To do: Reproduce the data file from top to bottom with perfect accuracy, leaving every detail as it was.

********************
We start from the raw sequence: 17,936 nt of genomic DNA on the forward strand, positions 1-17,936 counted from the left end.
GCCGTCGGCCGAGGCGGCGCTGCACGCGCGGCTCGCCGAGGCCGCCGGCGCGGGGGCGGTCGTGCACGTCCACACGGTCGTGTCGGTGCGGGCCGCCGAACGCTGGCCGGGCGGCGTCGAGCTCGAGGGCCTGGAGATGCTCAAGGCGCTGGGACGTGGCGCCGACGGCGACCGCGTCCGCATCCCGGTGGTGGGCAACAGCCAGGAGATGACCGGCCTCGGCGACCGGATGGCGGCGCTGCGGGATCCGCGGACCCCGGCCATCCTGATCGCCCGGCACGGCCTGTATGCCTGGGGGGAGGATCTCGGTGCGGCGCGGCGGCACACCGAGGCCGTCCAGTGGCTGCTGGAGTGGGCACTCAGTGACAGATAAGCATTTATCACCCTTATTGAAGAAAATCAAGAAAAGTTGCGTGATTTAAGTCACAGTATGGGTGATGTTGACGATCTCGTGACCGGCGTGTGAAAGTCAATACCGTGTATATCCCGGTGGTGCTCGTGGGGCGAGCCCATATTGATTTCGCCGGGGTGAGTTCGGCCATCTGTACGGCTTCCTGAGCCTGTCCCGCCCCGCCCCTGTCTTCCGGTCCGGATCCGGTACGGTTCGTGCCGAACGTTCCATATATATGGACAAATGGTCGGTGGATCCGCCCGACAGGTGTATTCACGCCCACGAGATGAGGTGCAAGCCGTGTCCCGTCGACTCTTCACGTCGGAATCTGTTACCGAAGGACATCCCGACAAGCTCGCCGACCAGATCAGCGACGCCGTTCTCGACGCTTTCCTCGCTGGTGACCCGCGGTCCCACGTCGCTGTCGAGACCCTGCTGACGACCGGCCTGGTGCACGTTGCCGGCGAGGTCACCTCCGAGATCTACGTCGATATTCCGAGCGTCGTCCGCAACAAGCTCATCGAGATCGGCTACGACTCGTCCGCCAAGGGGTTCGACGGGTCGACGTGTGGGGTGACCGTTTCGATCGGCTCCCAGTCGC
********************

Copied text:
We start from the raw sequence: 17,936 nt of genomic DNA on the forward strand, positions 1-17,936 counted from the left end.
GCCGTCGGCCGAGGCGGCGCTGCACGCGCGGCTCGCCGAGGCCGCCGGCGCGGGGGCGGTCGTGCACGTCCACACGGTCGTGTCGGTGCGGGCCGCCGAACGCTGGCCGGGCGGCGTCGAGCTCGAGGGCCTGGAGATGCTCAAGGCGCTGGGACGTGGCGCCGACGGCGACCGCGTCCGCATCCCGGTGGTGGGCAACAGCCAGGAGATGACCGGCCTCGGCGACCGGATGGCGGCGCTGCGGGATCCGCGGACCCCGGCCATCCTGATCGCCCGGCACGGCCTGTATGCCTGGGGGGAGGATCTCGGTGCGGCGCGGCGGCACACCGAGGCCGTCCAGTGGCTGCTGGAGTGGGCACTCAGTGACAGATAAGCATTTATCACCCTTATTGAAGAAAATCAAGAAAAGTTGCGTGATTTAAGTCACAGTATGGGTGATGTTGACGATCTCGTGACCGGCGTGTGAAAGTCAATACCGTGTATATCCCGGTGGTGCTCGTGGGGCGAGCCCATATTGATTTCGCCGGGGTGAGTTCGGCCATCTGTACGGCTTCCTGAGCCTGTCCCGCCCCGCCCCTGTCTTCCGGTCCGGATCCGGTACGGTTCGTGCCGAACGTTCCATATATATGGACAAATGGTCGGTGGATCCGCCCGACAGGTGTATTCACGCCCACGAGATGAGGTGCAAGCCGTGTCCCGTCGACTCTTCACGTCGGAATCTGTTACCGAAGGACATCCCGACAAGCTCGCCGACCAGATCAGCGACGCCGTTCTCGACGCTTTCCTCGCTGGTGACCCGCGGTCCCACGTCGCTGTCGAGACCCTGCTGACGACCGGCCTGGTGCACGTTGCCGGCGAGGTCACCTCCGAGATCTACGTCGATATTCCGAGCGTCGTCCGCAACAAGCTCATCGAGATCGGCTACGACTCGTCCGCCAAGGGGTTCGACGGGTCGACGTGTGGGGTGACCGTTTCGATCGGCTCCCAGTCGC